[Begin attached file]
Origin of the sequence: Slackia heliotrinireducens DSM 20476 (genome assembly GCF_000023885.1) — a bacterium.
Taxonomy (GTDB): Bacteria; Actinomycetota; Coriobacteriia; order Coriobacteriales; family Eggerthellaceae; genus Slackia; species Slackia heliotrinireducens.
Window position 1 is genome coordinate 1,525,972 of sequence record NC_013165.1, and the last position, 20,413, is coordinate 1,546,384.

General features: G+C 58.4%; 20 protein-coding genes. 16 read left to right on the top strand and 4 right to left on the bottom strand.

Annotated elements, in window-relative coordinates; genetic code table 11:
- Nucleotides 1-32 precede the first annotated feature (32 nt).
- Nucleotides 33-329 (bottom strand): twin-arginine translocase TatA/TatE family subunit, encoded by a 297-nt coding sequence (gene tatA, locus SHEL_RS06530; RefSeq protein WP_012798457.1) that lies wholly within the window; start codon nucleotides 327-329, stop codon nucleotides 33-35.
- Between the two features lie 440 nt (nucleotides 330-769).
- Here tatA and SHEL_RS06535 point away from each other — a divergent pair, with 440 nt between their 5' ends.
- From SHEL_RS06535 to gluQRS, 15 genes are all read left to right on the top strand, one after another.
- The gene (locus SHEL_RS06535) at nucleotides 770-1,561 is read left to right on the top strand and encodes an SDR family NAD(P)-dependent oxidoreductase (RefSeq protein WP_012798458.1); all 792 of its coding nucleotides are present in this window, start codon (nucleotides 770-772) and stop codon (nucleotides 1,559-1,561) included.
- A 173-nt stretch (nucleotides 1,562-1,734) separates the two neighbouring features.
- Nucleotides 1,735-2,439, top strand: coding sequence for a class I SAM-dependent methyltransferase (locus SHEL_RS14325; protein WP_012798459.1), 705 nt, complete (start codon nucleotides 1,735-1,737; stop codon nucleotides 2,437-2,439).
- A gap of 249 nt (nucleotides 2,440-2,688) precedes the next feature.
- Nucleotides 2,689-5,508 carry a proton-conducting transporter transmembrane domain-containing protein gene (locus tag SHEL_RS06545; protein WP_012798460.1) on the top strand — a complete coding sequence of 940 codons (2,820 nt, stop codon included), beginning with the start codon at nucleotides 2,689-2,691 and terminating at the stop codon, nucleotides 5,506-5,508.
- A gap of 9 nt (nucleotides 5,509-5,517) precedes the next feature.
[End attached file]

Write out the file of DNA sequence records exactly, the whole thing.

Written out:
Origin of the sequence: Slackia heliotrinireducens DSM 20476 (genome assembly GCF_000023885.1) — a bacterium.
Taxonomy (GTDB): Bacteria; Actinomycetota; Coriobacteriia; order Coriobacteriales; family Eggerthellaceae; genus Slackia; species Slackia heliotrinireducens.
Window position 1 is genome coordinate 1,525,972 of sequence record NC_013165.1, and the last position, 20,413, is coordinate 1,546,384.

General features: G+C 58.4%; 20 protein-coding genes. 16 read left to right on the top strand and 4 right to left on the bottom strand.

Annotated elements, in window-relative coordinates; genetic code table 11:
- Nucleotides 1-32 precede the first annotated feature (32 nt).
- Nucleotides 33-329 (bottom strand): twin-arginine translocase TatA/TatE family subunit, encoded by a 297-nt coding sequence (gene tatA, locus SHEL_RS06530; RefSeq protein WP_012798457.1) that lies wholly within the window; start codon nucleotides 327-329, stop codon nucleotides 33-35.
- Between the two features lie 440 nt (nucleotides 330-769).
- Here tatA and SHEL_RS06535 point away from each other — a divergent pair, with 440 nt between their 5' ends.
- From SHEL_RS06535 to gluQRS, 15 genes are all read left to right on the top strand, one after another.
- The gene (locus SHEL_RS06535) at nucleotides 770-1,561 is read left to right on the top strand and encodes an SDR family NAD(P)-dependent oxidoreductase (RefSeq protein WP_012798458.1); all 792 of its coding nucleotides are present in this window, start codon (nucleotides 770-772) and stop codon (nucleotides 1,559-1,561) included.
- A 173-nt stretch (nucleotides 1,562-1,734) separates the two neighbouring features.
- Nucleotides 1,735-2,439, top strand: coding sequence for a class I SAM-dependent methyltransferase (locus SHEL_RS14325; protein WP_012798459.1), 705 nt, complete (start codon nucleotides 1,735-1,737; stop codon nucleotides 2,437-2,439).
- A gap of 249 nt (nucleotides 2,440-2,688) precedes the next feature.
- Nucleotides 2,689-5,508 carry a proton-conducting transporter transmembrane domain-containing protein gene (locus tag SHEL_RS06545; protein WP_012798460.1) on the top strand — a complete coding sequence of 940 codons (2,820 nt, stop codon included), beginning with the start codon at nucleotides 2,689-2,691 and terminating at the stop codon, nucleotides 5,506-5,508.
- A gap of 9 nt (nucleotides 5,509-5,517) precedes the next feature.